Guests of Quark Expeditions enjoy a close-up view (within a safe distance) of an iceberg while on a Zodiac cruise. Such ice formations can be seen in various parts of Iceland and Greenland. Photo: Courtesy Quark Expeditions

Icebergs in Greenland

When it comes to seeing icebergs in Greenland, the best opportunity to do so is by sailing aboard the Essential Greenland: Southern Coasts and Disko Bay adventure. This is a 15-day voyage that allows you to explore almost the entire southern coast of Greenland along the cusp of the Arctic Circle.

You’ll come across many destinations adventurers long to visit in Greenland, including the communities of Skjoldungen, Uunartoq, Paamiut, Nuuk, Itilleq, Sisimiut, Ilulissat, and Kangerlussuaq. You’ll immerse yourself in local cultures and witness both icy and green landscapes untouched since the days of early explorers.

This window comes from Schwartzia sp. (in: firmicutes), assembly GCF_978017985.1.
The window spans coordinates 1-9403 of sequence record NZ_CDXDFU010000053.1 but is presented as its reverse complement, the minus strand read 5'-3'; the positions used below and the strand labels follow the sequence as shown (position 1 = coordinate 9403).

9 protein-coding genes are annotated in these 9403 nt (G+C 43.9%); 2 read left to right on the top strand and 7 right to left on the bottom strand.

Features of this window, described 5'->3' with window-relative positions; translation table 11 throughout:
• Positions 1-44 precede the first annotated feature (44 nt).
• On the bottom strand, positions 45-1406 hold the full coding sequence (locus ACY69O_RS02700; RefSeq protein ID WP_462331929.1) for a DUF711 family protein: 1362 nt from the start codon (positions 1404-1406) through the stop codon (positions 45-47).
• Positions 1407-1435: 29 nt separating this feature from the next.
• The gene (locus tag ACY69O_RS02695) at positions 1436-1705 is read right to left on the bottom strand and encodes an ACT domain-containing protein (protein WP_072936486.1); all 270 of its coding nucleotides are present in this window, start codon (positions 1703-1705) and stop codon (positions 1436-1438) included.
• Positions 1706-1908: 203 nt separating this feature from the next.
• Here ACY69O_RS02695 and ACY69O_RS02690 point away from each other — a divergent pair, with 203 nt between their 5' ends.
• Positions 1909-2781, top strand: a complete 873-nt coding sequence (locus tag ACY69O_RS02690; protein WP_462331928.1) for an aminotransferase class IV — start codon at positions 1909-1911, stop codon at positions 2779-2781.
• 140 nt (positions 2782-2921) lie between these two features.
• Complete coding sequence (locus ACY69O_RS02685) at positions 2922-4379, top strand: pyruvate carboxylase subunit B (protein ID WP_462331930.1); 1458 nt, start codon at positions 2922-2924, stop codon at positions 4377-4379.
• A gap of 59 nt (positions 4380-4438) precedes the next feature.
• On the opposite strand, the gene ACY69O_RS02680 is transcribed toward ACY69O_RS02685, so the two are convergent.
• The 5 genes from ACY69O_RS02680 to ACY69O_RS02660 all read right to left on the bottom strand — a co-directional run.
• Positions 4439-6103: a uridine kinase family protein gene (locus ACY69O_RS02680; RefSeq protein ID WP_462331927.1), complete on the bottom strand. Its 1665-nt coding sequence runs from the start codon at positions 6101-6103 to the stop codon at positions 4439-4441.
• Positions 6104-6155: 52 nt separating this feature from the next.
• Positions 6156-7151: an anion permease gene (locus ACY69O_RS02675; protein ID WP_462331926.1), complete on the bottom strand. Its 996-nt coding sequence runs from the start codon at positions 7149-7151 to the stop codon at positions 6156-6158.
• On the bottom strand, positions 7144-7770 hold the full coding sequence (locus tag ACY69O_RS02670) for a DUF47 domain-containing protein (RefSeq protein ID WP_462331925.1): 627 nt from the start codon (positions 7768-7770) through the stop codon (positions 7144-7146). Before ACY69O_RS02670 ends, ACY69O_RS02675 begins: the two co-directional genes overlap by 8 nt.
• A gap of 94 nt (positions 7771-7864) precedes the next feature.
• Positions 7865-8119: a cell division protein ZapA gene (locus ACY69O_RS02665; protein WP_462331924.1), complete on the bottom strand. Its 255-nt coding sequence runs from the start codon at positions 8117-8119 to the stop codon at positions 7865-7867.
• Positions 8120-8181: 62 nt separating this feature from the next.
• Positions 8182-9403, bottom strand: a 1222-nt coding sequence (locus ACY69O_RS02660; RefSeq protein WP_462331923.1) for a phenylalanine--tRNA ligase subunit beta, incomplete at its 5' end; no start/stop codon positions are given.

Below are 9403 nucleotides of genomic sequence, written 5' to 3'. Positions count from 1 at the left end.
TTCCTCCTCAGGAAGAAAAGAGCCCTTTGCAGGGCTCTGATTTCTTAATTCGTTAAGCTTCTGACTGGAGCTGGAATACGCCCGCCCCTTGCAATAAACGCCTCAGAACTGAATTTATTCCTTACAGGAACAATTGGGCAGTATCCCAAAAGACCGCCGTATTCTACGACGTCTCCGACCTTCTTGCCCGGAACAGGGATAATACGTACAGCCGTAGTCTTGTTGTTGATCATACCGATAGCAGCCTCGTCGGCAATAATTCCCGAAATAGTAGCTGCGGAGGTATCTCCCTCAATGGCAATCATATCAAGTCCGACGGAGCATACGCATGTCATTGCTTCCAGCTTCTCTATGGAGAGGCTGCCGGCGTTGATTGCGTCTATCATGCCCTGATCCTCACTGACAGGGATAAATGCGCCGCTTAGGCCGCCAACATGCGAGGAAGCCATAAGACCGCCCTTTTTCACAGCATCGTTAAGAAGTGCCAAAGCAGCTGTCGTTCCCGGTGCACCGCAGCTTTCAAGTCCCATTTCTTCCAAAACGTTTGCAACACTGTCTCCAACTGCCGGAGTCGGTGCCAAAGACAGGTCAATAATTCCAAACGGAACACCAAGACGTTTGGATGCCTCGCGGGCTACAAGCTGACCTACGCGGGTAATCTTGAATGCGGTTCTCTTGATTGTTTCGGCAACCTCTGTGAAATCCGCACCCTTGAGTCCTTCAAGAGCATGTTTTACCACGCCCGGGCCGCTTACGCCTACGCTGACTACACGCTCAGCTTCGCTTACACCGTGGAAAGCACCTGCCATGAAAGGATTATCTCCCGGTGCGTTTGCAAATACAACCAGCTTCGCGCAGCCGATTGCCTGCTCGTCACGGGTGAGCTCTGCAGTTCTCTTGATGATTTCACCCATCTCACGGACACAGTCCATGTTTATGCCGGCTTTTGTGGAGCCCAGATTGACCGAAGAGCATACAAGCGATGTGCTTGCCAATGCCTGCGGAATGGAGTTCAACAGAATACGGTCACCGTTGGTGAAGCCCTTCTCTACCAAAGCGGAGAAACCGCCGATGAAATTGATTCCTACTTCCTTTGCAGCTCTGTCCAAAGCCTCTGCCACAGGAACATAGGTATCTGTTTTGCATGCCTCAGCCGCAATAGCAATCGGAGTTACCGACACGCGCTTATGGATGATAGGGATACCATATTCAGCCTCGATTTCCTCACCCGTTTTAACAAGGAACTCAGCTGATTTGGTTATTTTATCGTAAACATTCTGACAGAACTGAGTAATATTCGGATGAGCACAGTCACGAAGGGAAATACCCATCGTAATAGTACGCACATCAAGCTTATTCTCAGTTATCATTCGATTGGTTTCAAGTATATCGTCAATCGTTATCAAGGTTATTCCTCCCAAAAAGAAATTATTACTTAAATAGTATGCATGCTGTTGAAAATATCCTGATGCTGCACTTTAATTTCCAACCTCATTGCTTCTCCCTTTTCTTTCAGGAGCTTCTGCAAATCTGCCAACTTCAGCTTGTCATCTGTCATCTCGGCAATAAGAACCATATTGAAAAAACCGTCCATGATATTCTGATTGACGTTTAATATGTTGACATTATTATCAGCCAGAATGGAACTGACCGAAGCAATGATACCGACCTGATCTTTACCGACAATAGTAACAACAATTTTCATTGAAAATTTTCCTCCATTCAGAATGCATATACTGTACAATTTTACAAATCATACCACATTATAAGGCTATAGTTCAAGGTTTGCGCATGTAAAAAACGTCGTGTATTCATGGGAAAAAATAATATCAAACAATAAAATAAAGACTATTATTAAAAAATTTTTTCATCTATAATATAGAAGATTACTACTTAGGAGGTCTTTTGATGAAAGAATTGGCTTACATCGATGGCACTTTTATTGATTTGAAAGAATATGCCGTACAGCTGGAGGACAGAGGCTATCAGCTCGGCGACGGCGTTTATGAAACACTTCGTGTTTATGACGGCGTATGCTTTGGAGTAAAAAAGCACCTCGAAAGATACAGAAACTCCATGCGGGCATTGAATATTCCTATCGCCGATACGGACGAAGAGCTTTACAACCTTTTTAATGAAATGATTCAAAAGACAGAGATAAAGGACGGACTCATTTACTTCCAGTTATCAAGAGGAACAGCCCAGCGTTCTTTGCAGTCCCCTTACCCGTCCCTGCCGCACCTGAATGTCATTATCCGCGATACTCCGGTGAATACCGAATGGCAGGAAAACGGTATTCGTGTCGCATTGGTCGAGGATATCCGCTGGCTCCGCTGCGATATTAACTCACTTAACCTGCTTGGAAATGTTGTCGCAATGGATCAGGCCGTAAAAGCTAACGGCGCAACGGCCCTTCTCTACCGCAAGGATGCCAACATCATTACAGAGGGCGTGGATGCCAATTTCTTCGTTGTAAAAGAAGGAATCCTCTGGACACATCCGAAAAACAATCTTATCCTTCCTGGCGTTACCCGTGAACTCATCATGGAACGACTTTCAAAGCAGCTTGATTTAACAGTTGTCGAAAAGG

Guests on the “Essential Greenland” voyage can book a paddling excursions and perhaps view icebergs  near the shores of Prins Christian Sund and capture memorable photographs from a unique vantage point.
 

Where to see icebergs in Iceland and Greenland

One of the best ways to see icebergs in Iceland and Greenland is to follow the advice of your experienced guides who will highlight the best destinations for those opportunities. For example, the Ilulissat Icefjord is a UNESCO World Heritage Site that’s home to the world’s most productive glacier in the northern hemisphere, Jakobshavn Glacier.

This is a great place to enjoy a Zodiac excursion to experience icebergs from a unique perspective that you won’t have on land. You’ll also have the option to travel ashore into the nearby town of Ilulissat, which actually translates into “iceberg.” From Ilulissat, you’ll be able to set up your camera and capture the beauty of enormous icebergs that float out into the Disko Bay off the coast of the island.